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View Diary: From debates to Sandy: Things "everyone knows" aren't always true (245 comments)

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  •  I get irritated with the usage of "gaffe." (2+ / 0-)
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    Greg Dworkin, vcmvo2

    A "gaffe" is a misspeak. You call out the name of a wrong city during a campaign event. You confuse which football team is the popular one. You have an awkward turn of phrase.

    Saying exactly what you mean and then realizing it is horrifically unpopular is not a "gaffe." It is a political miscalculation, perhaps, but not a "gaffe."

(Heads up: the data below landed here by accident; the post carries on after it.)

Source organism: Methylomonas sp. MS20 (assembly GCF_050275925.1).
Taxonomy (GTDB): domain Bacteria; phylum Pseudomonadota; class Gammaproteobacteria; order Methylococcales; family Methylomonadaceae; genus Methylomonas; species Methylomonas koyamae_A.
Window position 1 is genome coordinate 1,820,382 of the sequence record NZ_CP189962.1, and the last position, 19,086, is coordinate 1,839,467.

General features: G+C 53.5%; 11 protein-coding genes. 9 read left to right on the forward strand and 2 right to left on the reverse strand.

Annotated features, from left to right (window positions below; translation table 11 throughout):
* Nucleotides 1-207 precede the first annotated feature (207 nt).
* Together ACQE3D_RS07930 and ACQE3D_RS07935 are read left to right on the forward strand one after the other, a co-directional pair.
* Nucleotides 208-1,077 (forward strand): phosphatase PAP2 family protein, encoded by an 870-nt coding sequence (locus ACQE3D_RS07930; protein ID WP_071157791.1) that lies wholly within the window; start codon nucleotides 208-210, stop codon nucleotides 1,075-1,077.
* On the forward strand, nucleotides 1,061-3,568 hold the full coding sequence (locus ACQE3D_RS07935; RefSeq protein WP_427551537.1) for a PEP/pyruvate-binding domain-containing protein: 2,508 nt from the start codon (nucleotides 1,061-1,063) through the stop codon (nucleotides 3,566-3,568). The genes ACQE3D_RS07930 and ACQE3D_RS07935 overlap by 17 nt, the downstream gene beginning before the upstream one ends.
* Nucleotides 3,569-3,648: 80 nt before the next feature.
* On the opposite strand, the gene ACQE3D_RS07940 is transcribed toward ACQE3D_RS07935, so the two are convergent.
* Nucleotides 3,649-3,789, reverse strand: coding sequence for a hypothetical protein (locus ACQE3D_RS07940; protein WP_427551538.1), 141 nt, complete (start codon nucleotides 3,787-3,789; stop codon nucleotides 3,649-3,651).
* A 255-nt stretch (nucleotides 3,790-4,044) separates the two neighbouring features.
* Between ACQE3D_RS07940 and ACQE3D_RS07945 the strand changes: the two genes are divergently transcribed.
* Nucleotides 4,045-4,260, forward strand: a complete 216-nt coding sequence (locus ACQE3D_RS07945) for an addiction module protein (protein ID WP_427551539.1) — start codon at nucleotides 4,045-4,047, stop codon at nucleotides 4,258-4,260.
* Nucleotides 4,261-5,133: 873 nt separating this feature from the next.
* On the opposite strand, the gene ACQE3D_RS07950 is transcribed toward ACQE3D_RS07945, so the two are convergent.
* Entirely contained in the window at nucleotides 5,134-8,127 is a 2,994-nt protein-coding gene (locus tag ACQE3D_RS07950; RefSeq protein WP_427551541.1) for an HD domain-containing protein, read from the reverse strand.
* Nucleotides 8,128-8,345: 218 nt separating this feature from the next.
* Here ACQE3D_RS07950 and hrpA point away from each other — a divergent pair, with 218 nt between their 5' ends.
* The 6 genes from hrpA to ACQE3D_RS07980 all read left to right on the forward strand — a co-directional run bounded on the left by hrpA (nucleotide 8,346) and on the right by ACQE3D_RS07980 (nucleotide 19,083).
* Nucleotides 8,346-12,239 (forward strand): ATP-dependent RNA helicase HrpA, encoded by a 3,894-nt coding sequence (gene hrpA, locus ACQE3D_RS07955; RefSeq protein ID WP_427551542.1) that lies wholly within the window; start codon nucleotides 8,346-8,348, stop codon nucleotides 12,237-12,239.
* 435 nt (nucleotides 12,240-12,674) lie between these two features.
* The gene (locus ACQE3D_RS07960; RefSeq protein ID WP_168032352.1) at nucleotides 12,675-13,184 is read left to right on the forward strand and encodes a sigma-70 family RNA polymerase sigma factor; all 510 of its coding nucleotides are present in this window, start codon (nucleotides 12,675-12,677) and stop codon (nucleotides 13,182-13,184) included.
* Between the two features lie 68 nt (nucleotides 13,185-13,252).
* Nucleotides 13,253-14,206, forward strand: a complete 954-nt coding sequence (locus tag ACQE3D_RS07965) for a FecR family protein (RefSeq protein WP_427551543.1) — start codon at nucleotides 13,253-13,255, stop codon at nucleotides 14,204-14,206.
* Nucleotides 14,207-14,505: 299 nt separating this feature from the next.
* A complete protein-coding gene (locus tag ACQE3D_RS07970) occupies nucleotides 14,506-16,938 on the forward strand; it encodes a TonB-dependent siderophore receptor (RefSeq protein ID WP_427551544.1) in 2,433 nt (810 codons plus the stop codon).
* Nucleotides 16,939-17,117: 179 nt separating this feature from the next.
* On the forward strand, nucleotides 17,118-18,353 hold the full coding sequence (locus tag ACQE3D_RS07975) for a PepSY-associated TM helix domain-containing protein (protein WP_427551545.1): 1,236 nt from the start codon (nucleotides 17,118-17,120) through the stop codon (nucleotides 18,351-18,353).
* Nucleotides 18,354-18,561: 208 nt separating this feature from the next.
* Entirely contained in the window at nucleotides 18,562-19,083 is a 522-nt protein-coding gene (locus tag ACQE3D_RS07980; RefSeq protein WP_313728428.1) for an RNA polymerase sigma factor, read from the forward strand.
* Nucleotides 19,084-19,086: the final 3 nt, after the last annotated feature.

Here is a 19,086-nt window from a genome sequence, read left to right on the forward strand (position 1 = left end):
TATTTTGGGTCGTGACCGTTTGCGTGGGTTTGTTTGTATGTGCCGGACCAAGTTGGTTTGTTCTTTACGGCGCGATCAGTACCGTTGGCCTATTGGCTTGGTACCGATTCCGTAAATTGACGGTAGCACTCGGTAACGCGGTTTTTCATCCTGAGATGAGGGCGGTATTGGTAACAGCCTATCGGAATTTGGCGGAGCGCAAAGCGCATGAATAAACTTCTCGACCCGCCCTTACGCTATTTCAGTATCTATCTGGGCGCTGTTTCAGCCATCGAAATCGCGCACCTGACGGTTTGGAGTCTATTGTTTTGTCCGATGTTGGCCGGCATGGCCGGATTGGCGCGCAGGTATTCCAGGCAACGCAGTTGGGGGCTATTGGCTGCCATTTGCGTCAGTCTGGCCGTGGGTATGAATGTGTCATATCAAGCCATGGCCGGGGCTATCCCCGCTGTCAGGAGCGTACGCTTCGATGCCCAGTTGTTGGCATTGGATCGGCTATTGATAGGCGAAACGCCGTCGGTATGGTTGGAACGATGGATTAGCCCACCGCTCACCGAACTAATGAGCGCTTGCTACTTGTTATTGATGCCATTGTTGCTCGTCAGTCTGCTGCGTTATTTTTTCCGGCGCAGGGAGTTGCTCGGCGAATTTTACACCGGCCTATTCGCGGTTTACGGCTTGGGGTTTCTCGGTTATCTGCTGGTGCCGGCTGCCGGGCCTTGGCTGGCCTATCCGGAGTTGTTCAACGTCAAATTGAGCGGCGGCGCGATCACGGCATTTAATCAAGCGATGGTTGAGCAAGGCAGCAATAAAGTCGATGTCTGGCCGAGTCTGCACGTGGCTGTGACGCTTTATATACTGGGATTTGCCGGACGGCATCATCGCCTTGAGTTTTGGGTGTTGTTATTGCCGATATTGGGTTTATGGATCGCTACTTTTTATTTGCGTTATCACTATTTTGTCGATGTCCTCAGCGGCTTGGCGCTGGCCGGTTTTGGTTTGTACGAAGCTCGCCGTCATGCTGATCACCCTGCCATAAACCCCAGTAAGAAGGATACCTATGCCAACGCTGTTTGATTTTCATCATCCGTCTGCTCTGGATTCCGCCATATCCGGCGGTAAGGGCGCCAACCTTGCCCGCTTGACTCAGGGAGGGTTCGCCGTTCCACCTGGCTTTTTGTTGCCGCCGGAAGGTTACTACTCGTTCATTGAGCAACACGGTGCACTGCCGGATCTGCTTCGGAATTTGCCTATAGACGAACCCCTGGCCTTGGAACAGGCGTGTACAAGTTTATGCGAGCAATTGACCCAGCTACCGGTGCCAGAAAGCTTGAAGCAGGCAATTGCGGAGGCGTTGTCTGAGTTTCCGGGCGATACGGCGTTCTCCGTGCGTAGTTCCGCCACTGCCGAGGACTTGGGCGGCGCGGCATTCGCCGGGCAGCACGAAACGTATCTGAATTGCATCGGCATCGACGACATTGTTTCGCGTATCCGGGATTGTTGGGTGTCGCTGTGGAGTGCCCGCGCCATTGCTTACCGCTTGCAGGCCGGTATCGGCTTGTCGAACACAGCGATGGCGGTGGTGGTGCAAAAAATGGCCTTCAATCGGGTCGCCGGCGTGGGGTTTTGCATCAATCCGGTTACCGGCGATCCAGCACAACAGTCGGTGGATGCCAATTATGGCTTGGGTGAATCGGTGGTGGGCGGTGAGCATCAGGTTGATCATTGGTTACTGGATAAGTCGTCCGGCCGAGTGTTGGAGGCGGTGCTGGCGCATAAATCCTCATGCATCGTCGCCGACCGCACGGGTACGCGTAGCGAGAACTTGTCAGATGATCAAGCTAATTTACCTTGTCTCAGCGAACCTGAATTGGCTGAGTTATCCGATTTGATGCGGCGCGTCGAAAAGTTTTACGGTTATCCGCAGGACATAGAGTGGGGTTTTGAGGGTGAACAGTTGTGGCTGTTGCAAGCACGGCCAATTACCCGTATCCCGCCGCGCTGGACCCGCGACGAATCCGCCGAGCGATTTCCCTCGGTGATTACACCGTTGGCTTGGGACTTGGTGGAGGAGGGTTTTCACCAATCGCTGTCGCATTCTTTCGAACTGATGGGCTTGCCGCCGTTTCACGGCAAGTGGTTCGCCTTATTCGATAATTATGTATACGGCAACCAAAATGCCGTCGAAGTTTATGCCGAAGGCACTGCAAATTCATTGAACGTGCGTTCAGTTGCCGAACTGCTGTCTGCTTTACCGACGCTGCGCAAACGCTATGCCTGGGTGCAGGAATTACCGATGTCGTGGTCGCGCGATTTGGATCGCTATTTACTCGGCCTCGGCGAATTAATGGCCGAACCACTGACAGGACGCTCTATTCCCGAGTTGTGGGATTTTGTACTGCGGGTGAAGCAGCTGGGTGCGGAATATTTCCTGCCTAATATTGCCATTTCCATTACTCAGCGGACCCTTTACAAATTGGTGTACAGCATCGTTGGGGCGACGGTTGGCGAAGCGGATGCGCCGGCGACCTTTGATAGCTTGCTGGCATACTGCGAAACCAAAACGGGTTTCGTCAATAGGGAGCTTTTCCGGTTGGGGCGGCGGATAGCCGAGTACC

www.stacysmusings.wordpress.com

    by Magenta on Sun Nov 11, 2012 at 10:13:37 AM PST

    •  eggactly so! (1+ / 0-)
      Recommended by:
      vcmvo2

      47% was not a gaffe. Nor was most of what political reporters cited.

      Of course, saying the truth by accident is known in DC as a Kinsley gaffe.

      "A gaffe is when a politician tells the truth - some obvious truth he isn't supposed to say." — this definition became known as a Kinsley gaffe.[6]

      "Politics is the art of looking for trouble, finding it everywhere, diagnosing it incorrectly and applying the wrong remedies." - Groucho Marx

      by Greg Dworkin on Sun Nov 11, 2012 at 10:19:43 AM PST

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